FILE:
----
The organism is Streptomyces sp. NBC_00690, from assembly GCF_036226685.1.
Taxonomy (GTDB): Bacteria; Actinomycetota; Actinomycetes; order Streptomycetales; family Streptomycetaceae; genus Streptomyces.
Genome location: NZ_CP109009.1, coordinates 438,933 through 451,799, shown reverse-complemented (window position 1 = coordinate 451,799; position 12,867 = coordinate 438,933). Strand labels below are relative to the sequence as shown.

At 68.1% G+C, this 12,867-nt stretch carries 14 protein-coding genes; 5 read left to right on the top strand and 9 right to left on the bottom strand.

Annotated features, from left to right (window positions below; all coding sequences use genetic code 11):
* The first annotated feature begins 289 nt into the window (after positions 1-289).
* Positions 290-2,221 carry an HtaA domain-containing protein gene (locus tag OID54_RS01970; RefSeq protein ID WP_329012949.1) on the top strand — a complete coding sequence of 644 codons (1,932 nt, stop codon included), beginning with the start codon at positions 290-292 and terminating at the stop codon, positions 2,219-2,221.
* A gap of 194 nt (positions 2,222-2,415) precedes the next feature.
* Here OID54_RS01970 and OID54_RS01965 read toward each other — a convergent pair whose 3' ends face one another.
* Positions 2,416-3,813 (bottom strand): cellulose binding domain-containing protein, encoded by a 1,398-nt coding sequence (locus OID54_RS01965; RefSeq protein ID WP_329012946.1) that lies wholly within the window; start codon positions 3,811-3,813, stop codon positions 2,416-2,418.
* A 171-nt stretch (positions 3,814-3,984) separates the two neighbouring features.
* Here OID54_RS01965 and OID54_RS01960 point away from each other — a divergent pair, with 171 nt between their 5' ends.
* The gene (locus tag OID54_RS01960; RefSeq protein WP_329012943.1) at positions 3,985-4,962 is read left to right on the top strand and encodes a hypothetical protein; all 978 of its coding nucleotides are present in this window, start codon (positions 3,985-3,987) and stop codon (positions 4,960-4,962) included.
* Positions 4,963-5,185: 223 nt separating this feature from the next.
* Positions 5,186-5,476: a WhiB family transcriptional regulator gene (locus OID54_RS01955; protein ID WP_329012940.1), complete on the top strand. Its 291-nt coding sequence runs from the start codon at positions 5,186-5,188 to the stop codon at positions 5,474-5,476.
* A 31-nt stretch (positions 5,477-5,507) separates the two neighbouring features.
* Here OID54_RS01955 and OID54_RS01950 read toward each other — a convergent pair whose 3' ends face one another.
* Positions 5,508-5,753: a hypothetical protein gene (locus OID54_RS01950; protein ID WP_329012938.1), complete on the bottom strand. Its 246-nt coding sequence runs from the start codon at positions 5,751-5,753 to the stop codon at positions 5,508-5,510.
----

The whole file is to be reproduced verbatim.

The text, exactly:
The organism is Streptomyces sp. NBC_00690, from assembly GCF_036226685.1.
Taxonomy (GTDB): Bacteria; Actinomycetota; Actinomycetes; order Streptomycetales; family Streptomycetaceae; genus Streptomyces.
Genome location: NZ_CP109009.1, coordinates 438,933 through 451,799, shown reverse-complemented (window position 1 = coordinate 451,799; position 12,867 = coordinate 438,933). Strand labels below are relative to the sequence as shown.

At 68.1% G+C, this 12,867-nt stretch carries 14 protein-coding genes; 5 read left to right on the top strand and 9 right to left on the bottom strand.

Annotated features, from left to right (window positions below; all coding sequences use genetic code 11):
* The first annotated feature begins 289 nt into the window (after positions 1-289).
* Positions 290-2,221 carry an HtaA domain-containing protein gene (locus tag OID54_RS01970; RefSeq protein ID WP_329012949.1) on the top strand — a complete coding sequence of 644 codons (1,932 nt, stop codon included), beginning with the start codon at positions 290-292 and terminating at the stop codon, positions 2,219-2,221.
* A gap of 194 nt (positions 2,222-2,415) precedes the next feature.
* Here OID54_RS01970 and OID54_RS01965 read toward each other — a convergent pair whose 3' ends face one another.
* Positions 2,416-3,813 (bottom strand): cellulose binding domain-containing protein, encoded by a 1,398-nt coding sequence (locus OID54_RS01965; RefSeq protein ID WP_329012946.1) that lies wholly within the window; start codon positions 3,811-3,813, stop codon positions 2,416-2,418.
* A 171-nt stretch (positions 3,814-3,984) separates the two neighbouring features.
* Here OID54_RS01965 and OID54_RS01960 point away from each other — a divergent pair, with 171 nt between their 5' ends.
* The gene (locus tag OID54_RS01960; RefSeq protein WP_329012943.1) at positions 3,985-4,962 is read left to right on the top strand and encodes a hypothetical protein; all 978 of its coding nucleotides are present in this window, start codon (positions 3,985-3,987) and stop codon (positions 4,960-4,962) included.
* Positions 4,963-5,185: 223 nt separating this feature from the next.
* Positions 5,186-5,476: a WhiB family transcriptional regulator gene (locus OID54_RS01955; protein ID WP_329012940.1), complete on the top strand. Its 291-nt coding sequence runs from the start codon at positions 5,186-5,188 to the stop codon at positions 5,474-5,476.
* A 31-nt stretch (positions 5,477-5,507) separates the two neighbouring features.
* Here OID54_RS01955 and OID54_RS01950 read toward each other — a convergent pair whose 3' ends face one another.
* Positions 5,508-5,753: a hypothetical protein gene (locus OID54_RS01950; protein ID WP_329012938.1), complete on the bottom strand. Its 246-nt coding sequence runs from the start codon at positions 5,751-5,753 to the stop codon at positions 5,508-5,510.